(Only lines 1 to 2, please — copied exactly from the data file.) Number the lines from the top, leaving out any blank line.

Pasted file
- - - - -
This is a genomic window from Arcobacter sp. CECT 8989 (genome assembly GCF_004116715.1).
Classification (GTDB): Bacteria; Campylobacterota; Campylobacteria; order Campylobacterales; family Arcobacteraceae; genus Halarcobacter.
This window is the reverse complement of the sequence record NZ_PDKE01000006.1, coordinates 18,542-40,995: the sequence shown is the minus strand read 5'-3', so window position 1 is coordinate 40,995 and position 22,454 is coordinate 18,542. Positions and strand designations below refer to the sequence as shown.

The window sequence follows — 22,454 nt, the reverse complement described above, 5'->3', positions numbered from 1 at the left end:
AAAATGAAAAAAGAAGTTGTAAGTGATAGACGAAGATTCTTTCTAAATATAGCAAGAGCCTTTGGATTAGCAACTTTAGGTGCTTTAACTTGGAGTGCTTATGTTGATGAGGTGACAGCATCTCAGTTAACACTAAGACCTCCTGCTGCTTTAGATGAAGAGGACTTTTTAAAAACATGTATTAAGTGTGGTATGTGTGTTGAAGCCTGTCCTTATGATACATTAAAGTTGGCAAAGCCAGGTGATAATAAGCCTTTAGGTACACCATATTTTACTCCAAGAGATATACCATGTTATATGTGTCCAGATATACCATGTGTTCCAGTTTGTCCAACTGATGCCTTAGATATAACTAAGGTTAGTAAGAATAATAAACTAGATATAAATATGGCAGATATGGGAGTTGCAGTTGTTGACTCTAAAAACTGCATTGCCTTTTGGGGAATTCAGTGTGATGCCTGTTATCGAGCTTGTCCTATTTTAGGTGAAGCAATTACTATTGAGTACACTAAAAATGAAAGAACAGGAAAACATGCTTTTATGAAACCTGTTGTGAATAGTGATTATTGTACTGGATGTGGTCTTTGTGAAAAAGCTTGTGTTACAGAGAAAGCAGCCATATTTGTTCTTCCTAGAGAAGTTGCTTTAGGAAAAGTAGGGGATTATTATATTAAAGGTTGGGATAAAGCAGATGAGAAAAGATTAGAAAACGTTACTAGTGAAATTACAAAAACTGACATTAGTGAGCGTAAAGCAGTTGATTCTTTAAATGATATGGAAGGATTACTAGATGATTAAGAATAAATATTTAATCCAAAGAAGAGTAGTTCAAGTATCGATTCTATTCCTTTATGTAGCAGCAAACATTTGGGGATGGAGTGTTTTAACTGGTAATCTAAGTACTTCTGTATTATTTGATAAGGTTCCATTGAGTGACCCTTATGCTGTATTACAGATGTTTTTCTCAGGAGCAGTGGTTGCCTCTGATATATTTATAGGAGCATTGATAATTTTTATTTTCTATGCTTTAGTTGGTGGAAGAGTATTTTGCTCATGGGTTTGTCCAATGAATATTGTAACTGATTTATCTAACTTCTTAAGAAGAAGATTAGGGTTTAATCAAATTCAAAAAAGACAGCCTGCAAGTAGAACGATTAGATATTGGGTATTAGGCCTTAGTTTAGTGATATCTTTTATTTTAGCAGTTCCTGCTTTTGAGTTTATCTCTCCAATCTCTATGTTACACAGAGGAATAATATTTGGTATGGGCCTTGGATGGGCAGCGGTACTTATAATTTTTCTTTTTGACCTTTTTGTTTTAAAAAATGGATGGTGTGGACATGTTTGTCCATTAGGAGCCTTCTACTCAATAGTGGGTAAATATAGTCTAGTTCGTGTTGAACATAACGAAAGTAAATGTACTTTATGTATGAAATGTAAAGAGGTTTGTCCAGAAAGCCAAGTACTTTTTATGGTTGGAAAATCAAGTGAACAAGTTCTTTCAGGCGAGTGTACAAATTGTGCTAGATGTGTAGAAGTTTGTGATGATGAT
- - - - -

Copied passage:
This is a genomic window from Arcobacter sp. CECT 8989 (genome assembly GCF_004116715.1).
Classification (GTDB): Bacteria; Campylobacterota; Campylobacteria; order Campylobacterales; family Arcobacteraceae; genus Halarcobacter.